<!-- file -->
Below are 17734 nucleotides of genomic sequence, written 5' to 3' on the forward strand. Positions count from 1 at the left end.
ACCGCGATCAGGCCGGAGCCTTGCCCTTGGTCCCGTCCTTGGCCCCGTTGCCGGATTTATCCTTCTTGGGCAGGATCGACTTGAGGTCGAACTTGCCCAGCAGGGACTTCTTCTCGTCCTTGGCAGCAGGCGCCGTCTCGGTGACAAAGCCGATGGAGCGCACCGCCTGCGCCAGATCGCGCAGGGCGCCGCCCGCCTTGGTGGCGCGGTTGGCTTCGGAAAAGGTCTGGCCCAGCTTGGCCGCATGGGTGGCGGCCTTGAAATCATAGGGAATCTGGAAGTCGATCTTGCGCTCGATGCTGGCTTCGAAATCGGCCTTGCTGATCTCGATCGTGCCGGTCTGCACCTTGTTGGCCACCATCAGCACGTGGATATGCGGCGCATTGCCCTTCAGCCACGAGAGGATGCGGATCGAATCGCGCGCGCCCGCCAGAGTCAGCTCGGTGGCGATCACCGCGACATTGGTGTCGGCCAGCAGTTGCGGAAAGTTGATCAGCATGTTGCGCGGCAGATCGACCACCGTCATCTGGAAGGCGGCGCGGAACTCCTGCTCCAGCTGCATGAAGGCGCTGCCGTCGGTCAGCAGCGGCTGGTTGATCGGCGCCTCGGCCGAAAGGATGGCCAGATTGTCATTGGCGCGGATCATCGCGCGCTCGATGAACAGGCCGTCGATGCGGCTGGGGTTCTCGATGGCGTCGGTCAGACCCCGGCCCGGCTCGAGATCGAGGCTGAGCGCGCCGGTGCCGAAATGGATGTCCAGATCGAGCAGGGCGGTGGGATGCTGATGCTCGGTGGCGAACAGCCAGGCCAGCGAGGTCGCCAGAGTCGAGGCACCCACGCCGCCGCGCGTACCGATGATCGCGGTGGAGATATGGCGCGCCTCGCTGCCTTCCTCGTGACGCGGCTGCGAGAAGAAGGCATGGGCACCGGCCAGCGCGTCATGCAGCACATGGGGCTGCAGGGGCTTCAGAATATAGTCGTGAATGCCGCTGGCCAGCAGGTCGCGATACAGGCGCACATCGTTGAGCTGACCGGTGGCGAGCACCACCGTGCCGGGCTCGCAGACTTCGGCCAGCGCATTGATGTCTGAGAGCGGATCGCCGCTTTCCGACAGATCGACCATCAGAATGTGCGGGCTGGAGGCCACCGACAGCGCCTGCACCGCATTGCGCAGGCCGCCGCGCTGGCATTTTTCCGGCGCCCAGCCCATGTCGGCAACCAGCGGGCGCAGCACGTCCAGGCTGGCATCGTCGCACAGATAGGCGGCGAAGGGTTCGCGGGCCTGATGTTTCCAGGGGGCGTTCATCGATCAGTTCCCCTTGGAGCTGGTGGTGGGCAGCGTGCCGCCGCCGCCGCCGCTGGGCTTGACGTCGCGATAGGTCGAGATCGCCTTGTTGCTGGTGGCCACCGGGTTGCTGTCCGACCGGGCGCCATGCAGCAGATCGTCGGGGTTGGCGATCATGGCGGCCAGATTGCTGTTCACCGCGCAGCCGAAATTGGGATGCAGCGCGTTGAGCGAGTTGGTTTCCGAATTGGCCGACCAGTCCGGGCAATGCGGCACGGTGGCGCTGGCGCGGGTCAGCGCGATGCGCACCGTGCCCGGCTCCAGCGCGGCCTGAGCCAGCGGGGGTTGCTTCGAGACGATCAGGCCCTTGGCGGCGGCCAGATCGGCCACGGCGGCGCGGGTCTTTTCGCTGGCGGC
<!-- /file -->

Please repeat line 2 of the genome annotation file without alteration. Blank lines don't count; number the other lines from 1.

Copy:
ACCGCGATCAGGCCGGAGCCTTGCCCTTGGTCCCGTCCTTGGCCCCGTTGCCGGATTTATCCTTCTTGGGCAGGATCGACTTGAGGTCGAACTTGCCCAGCAGGGACTTCTTCTCGTCCTTGGCAGCAGGCGCCGTCTCGGTGACAAAGCCGATGGAGCGCACCGCCTGCGCCAGATCGCGCAGGGCGCCGCCCGCCTTGGTGGCGCGGTTGGCTTCGGAAAAGGTCTGGCCCAGCTTGGCCGCATGGGTGGCGGCCTTGAAATCATAGGGAATCTGGAAGTCGATCTTGCGCTCGATGCTGGCTTCGAAATCGGCCTTGCTGATCTCGATCGTGCCGGTCTGCACCTTGTTGGCCACCATCAGCACGTGGATATGCGGCGCATTGCCCTTCAGCCACGAGAGGATGCGGATCGAATCGCGCGCGCCCGCCAGAGTCAGCTCGGTGGCGATCACCGCGACATTGGTGTCGGCCAGCAGTTGCGGAAAGTTGATCAGCATGTTGCGCGGCAGATCGACCACCGTCATCTGGAAGGCGGCGCGGAACTCCTGCTCCAGCTGCATGAAGGCGCTGCCGTCGGTCAGCAGCGGCTGGTTGATCGGCGCCTCGGCCGAAAGGATGGCCAGATTGTCATTGGCGCGGATCATCGCGCGCTCGATGAACAGGCCGTCGATGCGGCTGGGGTTCTCGATGGCGTCGGTCAGACCCCGGCCCGGCTCGAGATCGAGGCTGAGCGCGCCGGTGCCGAAATGGATGTCCAGATCGAGCAGGGCGGTGGGATGCTGATGCTCGGTGGCGAACAGCCAGGCCAGCGAGGTCGCCAGAGTCGAGGCACCCACGCCGCCGCGCGTACCGATGATCGCGGTGGAGATATGGCGCGCCTCGCTGCCTTCCTCGTGACGCGGCTGCGAGAAGAAGGCATGGGCACCGGCCAGCGCGTCATGCAGCACATGGGGCTGCAGGGGCTTCAGAATATAGTCGTGAATGCCGCTGGCCAGCAGGTCGCGATACAGGCGCACATCGTTGAGCTGACCGGTGGCGAGCACCACCGTGCCGGGCTCGCAGACTTCGGCCAGCGCATTGATGTCTGAGAGCGGATCGCCGCTTTCCGACAGATCGACCATCAGAATGTGCGGGCTGGAGGCCACCGACAGCGCCTGCACCGCATTGCGCAGGCCGCCGCGCTGGCATTTTTCCGGCGCCCAGCCCATGTCGGCAACCAGCGGGCGCAGCACGTCCAGGCTGGCATCGTCGCACAGATAGGCGGCGAAGGGTTCGCGGGCCTGATGTTTCCAGGGGGCGTTCATCGATCAGTTCCCCTTGGAGCTGGTGGTGGGCAGCGTGCCGCCGCCGCCGCCGCTGGGCTTGACGTCGCGATAGGTCGAGATCGCCTTGTTGCTGGTGGCCACCGGGTTGCTGTCCGACCGGGCGCCATGCAGCAGATCGTCGGGGTTGGCGATCATGGCGGCCAGATTGCTGTTCACCGCGCAGCCGAAATTGGGATGCAGCGCGTTGAGCGAGTTGGTTTCCGAATTGGCCGACCAGTCCGGGCAATGCGGCACGGTGGCGCTGGCGCGGGTCAGCGCGATGCGCACCGTGCCCGGCTCCAGCGCGGCCTGAGCCAGCGGGGGTTGCTTCGAGACGATCAGGCCCTTGGCGGCGGCCAGATCGGCCACGGCGGCGCGGGTCTTTTCGCTGGCGGC